July 17, 2002
Ford prepares demonstration fleet of vans with hydraulic power assist
Dearborn, Michigan – Ford Motor Company announced plans for a demonstration fleet of E550 commercial vans equipped with a promising new hydraulic hybrid powertrain. The vans are expected to be up to one-third more fuel efficient in stop-and-go driving than today’s E550.
The demonstration fleet will be put into service in early 2004, likely in a fleet of delivery vehicles that would accumulate mileage quickly, mostly in stop-and-go duty cycles.
The Ford Hydraulic Power Assist (HPA) system will reduce fuel consumption while increasing vehicle performance. A reversible hydraulic motor and an energy-storage accumulator recover energy normally lost during braking, storing it as hydraulic pressure to be later released to provide a boost for acceleration. Launching a heavy vehicle from a stop requires much more energy than keeping that vehicle in motion. Adding a hydraulic boost allows the vehicle to accelerate much more quickly than the same truck without it, while greatly decreasing fuel consumption and exhaust emissions. Ford first showcased the hydraulic assist technology in a concept truck, the Mighty F350 Tonka, at the North American International Auto Show in January 2002.
Ford research indicates that the installation of a HPA system on a commercial van or medium-duty truck could increase fuel efficiency in stop-and-go driving by 30 to 35 percent and cut exhaust emissions by at least 20 percent.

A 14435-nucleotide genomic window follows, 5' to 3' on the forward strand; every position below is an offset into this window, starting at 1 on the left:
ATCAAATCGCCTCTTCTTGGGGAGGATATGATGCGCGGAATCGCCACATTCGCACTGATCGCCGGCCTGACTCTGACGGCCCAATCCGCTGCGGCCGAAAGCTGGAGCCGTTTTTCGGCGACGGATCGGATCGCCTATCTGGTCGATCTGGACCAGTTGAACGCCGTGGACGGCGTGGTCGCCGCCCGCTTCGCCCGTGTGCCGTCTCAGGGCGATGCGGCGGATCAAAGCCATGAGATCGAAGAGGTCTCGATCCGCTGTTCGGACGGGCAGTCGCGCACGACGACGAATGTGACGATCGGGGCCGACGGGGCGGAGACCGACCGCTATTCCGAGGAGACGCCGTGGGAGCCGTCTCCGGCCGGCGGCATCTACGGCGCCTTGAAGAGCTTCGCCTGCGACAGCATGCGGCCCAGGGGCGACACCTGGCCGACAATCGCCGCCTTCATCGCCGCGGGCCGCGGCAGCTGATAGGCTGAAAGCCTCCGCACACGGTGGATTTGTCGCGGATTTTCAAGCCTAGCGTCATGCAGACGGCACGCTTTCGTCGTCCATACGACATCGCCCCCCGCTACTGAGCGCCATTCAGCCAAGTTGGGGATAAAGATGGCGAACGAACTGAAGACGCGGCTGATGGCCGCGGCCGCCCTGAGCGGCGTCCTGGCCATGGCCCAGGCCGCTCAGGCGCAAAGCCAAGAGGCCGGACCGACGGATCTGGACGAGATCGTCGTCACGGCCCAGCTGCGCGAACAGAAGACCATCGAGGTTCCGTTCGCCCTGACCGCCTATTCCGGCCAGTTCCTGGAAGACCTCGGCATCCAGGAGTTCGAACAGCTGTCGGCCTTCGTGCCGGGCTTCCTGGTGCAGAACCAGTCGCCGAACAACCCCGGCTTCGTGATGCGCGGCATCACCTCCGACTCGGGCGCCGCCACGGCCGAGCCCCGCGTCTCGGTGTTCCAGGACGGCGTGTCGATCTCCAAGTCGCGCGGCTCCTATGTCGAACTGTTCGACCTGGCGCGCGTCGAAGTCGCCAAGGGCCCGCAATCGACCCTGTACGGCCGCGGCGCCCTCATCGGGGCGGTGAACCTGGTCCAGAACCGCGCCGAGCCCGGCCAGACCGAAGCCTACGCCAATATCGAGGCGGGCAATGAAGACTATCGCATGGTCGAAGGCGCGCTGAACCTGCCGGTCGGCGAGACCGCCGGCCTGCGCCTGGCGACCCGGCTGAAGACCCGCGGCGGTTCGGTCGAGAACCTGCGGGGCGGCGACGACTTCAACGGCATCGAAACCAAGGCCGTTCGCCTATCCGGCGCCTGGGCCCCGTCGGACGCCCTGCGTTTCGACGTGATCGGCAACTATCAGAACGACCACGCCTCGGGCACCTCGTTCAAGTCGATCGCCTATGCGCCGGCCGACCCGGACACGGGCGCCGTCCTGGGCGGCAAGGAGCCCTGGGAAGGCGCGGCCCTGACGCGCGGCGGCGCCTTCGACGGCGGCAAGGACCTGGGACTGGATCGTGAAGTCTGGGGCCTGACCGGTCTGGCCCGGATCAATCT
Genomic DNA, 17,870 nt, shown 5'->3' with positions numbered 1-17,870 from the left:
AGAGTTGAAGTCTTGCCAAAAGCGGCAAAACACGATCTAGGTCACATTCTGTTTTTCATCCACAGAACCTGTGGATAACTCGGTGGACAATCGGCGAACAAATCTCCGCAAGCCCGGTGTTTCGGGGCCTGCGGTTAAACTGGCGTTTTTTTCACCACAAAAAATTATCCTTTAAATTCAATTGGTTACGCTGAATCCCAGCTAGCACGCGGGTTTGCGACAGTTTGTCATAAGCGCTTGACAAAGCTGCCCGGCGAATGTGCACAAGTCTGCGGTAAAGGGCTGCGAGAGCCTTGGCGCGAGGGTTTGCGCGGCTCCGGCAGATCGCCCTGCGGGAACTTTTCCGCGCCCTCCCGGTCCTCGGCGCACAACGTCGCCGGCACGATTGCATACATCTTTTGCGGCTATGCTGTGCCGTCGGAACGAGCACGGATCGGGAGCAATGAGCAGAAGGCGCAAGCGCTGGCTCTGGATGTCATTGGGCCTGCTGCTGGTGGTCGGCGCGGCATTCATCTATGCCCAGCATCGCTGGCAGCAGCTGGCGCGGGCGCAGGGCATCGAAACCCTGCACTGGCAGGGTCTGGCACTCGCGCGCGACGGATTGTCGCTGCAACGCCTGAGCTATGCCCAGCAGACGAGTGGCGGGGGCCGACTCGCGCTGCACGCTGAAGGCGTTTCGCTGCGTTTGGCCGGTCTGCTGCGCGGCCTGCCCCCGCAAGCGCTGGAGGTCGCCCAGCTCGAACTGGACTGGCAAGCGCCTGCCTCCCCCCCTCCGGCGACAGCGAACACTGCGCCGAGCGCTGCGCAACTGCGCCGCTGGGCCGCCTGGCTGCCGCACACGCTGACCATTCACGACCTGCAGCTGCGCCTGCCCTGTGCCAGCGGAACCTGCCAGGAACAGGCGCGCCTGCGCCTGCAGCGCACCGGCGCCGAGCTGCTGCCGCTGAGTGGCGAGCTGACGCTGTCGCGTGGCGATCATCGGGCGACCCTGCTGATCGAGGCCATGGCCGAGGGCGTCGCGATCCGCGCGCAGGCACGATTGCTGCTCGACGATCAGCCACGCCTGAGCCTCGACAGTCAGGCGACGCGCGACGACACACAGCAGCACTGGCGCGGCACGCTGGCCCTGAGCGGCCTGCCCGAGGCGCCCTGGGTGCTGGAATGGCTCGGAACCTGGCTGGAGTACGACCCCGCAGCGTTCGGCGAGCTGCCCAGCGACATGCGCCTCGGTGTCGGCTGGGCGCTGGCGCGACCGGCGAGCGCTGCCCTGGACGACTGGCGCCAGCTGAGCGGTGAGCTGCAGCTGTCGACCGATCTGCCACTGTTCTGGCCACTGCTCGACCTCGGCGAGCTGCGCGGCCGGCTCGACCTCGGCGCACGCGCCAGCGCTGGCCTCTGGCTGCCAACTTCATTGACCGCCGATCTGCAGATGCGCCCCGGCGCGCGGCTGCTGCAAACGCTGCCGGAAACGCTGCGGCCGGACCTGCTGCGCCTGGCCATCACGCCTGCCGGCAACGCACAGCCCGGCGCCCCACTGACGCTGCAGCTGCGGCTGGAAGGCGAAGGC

Acceleration performance would also be greatly improved with the additional torque supplied by the HPA system. Computer modeling tests conducted with an E550 loaded to 19,000 pounds showed a 37 percent improvement in 0-30 mph time of 4.4 seconds vs. 7.0 seconds for the same vehicle without HPA. An even more dramatic improvement in acceleration time would be realized on a steep hill climb. For example, a Ford F350 pickup truck research vehicle equipped with HPA can make it up the 30 percent grade at Ford’s Dearborn Proving Ground in 6.6 seconds, a 52 percent improvement from the 12.6 seconds for the same vehicle climbing the 120-foot hill without HPA boost.
An additional benefit to the Ford HPA powertrain is greatly reduced brake wear. Preliminary testing indicates brake wear would be reduced by more than 70 percent, which would lead to significant operating cost savings for commercial fleet operators.
Ford is partnering with U.S. Environmental Protection Agency (EPA) in developing Hydraulic Hybrid technology. Researchers at the EPA’s Ann Arbor, MI, research facility have developed a composite accumulator tank that is relatively lightweight and extremely durable. The tanks are similar to those currently used for compressed natural gas (which typically have an operating pressure of about 3,500 psi). The EPA-developed accumulator tanks have been strengthened to safely operate at pressures up to 6,000 psi.
Another key partner in the project, Eaton Corporation, is providing HPA system architecture, hardware design and electronic controls expertise.